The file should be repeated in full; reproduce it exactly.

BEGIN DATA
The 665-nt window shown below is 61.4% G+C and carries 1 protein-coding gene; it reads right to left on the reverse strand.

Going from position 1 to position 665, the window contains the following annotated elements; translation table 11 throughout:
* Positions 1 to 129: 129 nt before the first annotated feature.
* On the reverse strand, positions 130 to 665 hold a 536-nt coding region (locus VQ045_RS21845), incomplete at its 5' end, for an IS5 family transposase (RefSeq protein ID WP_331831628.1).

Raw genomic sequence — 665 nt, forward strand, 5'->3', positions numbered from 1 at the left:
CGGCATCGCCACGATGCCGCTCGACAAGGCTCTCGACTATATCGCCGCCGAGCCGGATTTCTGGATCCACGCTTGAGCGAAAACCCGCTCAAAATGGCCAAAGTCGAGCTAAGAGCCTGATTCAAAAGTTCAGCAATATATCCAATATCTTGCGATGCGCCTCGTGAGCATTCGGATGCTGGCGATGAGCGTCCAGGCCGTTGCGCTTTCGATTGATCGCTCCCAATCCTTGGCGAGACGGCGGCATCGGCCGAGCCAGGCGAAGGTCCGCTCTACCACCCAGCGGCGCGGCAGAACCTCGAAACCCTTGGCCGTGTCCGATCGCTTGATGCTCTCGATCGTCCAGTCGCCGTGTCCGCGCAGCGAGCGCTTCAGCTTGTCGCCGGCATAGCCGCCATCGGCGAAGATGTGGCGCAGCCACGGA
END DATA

The 665-nt window shown below is 61.4% G+C and carries 1 protein-coding gene; it reads right to left on the reverse strand.

Going from position 1 to position 665, the window contains the following annotated elements; translation table 11 throughout:
* Positions 1 to 129: 129 nt before the first annotated feature.
* On the reverse strand, positions 130 to 665 hold a 536-nt coding region (locus VQ045_RS21845), incomplete at its 5' end, for an IS5 family transposase (RefSeq protein ID WP_331831628.1).

Raw genomic sequence — 665 nt, forward strand, 5'->3', positions numbered from 1 at the left:
CGGCATCGCCACGATGCCGCTCGACAAGGCTCTCGACTATATCGCCGCCGAGCCGGATTTCTGGATCCACGCTTGAGCGAAAACCCGCTCAAAATGGCCAAAGTCGAGCTAAGAGCCTGATTCAAAAGTTCAGCAATATATCCAATATCTTGCGATGCGCCTCGTGAGCATTCGGATGCTGGCGATGAGCGTCCAGGCCGTTGCGCTTTCGATTGATCGCTCCCAATCCTTGGCGAGACGGCGGCATCGGCCGAGCCAGGCGAAGGTCCGCTCTACCACCCAGCGGCGCGGCAGAACCTCGAAACCCTTGGCCGTGTCCGATCGCTTGATGCTCTCGATCGTCCAGTCGCCGTGTCCGCGCAGCGAGCGCTTCAGCTTGTCGCCGGCATAGCCGCCATCGGCGAAGATGTGGCGCAGCCACGGA